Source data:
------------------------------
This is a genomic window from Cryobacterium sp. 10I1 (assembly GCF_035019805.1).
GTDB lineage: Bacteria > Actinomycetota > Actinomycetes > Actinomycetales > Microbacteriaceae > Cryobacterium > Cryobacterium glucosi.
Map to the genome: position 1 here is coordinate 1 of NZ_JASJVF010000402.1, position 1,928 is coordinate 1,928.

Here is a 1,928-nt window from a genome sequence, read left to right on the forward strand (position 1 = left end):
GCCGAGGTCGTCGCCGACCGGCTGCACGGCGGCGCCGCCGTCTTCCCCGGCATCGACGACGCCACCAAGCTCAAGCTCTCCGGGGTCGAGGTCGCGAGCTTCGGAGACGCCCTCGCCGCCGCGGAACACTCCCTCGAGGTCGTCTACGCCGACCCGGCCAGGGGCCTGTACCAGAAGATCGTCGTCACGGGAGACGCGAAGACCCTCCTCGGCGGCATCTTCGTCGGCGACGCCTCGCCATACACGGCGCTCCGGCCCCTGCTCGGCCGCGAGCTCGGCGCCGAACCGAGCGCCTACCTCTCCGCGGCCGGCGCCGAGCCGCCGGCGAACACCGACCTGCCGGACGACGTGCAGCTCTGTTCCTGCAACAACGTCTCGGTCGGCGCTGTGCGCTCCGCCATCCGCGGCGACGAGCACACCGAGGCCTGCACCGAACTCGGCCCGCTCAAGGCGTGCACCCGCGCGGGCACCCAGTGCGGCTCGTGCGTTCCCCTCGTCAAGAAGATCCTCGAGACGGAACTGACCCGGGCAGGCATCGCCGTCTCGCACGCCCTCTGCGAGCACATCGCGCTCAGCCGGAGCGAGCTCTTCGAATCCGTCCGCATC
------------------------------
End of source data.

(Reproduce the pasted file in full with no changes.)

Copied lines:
This is a genomic window from Cryobacterium sp. 10I1 (assembly GCF_035019805.1).
GTDB lineage: Bacteria > Actinomycetota > Actinomycetes > Actinomycetales > Microbacteriaceae > Cryobacterium > Cryobacterium glucosi.
Map to the genome: position 1 here is coordinate 1 of NZ_JASJVF010000402.1, position 1,928 is coordinate 1,928.

Here is a 1,928-nt window from a genome sequence, read left to right on the forward strand (position 1 = left end):
GCCGAGGTCGTCGCCGACCGGCTGCACGGCGGCGCCGCCGTCTTCCCCGGCATCGACGACGCCACCAAGCTCAAGCTCTCCGGGGTCGAGGTCGCGAGCTTCGGAGACGCCCTCGCCGCCGCGGAACACTCCCTCGAGGTCGTCTACGCCGACCCGGCCAGGGGCCTGTACCAGAAGATCGTCGTCACGGGAGACGCGAAGACCCTCCTCGGCGGCATCTTCGTCGGCGACGCCTCGCCATACACGGCGCTCCGGCCCCTGCTCGGCCGCGAGCTCGGCGCCGAACCGAGCGCCTACCTCTCCGCGGCCGGCGCCGAGCCGCCGGCGAACACCGACCTGCCGGACGACGTGCAGCTCTGTTCCTGCAACAACGTCTCGGTCGGCGCTGTGCGCTCCGCCATCCGCGGCGACGAGCACACCGAGGCCTGCACCGAACTCGGCCCGCTCAAGGCGTGCACCCGCGCGGGCACCCAGTGCGGCTCGTGCGTTCCCCTCGTCAAGAAGATCCTCGAGACGGAACTGACCCGGGCAGGCATCGCCGTCTCGCACGCCCTCTGCGAGCACATCGCGCTCAGCCGGAGCGAGCTCTTCGAATCCGTCCGCATC